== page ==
On the treatment side, the right antibiotics and oxygen correctly administered by trained health workers can reduce deaths in children who are severely ill with pneumonia. Where this case management approach has been applied in hospitals, deaths have been reduced by up to 40 percent. Making this approach available to children in their communities can yield the same results and is vitally important in those communities which are far from clinics and hospitals and where vaccination is not yet available.
The Global Action Plan for the Prevention and Control of Pneumonia concluded that vaccination and antibiotics, in combination with improved nutrition, control of indoor air pollution, and prevention and management of HIV infection, could reduce child pneumonia deaths by more than 1 million every year.
What could these 1 million-plus deaths mean for MDG4? The difference between success and failure. Even at the new, faster rate of child mortality decline (2.3 percent), MDG 4 will not be reached until 2040. To achieve MDG4 by 2015 requires an annual rate of decline of 10.5 percent, more than 4 times the current rate!
To put it another way, the child mortality rate target set by MDG4 is 30 deaths per 1,000 live births. In 2015 that could equate to roughly 4.2 million deaths among children under age 5, compared with the 8.8 million under-5 deaths in 2008 reported in September by UNICEF. Between now and 2015 the challenge is to find ways to prevent in the order of 4.6 million child deaths every year.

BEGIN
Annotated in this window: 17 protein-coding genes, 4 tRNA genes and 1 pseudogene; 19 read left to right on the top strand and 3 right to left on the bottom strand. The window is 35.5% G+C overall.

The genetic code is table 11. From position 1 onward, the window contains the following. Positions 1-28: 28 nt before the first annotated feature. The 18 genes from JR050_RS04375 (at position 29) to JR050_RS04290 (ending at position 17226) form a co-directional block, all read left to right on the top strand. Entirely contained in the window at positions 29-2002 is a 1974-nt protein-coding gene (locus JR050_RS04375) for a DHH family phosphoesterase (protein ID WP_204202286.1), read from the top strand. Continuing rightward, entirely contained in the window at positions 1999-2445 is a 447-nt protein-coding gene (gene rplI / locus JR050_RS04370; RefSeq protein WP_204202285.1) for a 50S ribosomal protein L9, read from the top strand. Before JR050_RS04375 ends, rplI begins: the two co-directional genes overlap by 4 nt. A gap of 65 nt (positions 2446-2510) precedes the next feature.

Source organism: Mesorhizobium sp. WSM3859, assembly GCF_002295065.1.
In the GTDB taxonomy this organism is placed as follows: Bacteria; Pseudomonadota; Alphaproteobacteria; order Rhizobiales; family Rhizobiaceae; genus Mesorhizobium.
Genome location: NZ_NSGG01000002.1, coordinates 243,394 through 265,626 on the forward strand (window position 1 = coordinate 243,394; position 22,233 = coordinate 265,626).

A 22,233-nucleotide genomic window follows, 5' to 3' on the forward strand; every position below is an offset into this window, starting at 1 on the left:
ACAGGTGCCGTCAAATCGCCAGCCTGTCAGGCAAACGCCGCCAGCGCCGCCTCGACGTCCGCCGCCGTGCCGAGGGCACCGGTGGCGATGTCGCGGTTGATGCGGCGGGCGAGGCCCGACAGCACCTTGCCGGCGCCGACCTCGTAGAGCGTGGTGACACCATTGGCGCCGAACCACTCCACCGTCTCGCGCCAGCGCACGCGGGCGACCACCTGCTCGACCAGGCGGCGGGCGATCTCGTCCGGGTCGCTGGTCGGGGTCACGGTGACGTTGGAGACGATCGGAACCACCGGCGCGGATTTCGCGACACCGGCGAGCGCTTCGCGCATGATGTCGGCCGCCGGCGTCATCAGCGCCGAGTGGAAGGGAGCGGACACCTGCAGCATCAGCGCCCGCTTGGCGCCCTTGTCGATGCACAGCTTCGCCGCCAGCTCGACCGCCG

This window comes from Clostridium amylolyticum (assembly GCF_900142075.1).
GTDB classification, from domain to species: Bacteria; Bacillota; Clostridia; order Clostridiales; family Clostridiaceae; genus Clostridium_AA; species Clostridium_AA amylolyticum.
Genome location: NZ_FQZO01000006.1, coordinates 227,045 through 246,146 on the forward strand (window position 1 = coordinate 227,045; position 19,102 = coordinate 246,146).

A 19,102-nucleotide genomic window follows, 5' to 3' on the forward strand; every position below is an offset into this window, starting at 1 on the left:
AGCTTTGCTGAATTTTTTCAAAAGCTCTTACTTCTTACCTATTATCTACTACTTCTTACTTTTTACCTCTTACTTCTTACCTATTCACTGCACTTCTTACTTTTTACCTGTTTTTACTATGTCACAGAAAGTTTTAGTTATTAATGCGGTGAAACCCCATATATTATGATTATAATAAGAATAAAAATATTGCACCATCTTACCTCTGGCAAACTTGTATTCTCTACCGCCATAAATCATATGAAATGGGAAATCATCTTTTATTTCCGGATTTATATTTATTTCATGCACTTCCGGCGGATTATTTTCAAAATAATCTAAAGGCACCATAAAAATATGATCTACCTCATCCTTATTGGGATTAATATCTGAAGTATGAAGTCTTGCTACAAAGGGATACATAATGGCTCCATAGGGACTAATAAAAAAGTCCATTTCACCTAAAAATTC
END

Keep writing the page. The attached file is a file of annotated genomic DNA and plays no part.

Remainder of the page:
With pneumonia-fighting interventions potentially contributing 1 million plus, or 25 percent, of the deaths that need to be prevented, it is hard to imagine how MDG4 will be reached without pneumonia being front and center on the global health agenda.
There are welcome signs that this is already starting to happen. The GAVI Alliance, Save the Children, UNICEF and many other organizations have mounted a global advocacy effort to raise awareness about the life-saving potential of pneumonia prevention and treatment.
To date some 70 organizations have joined the Global Coalition against Child Pneumonia. Today, the Coalition will launch the first World Pneumonia Day, with events planned in several cities throughout the world and a Global Pneumonia Summit in New York City.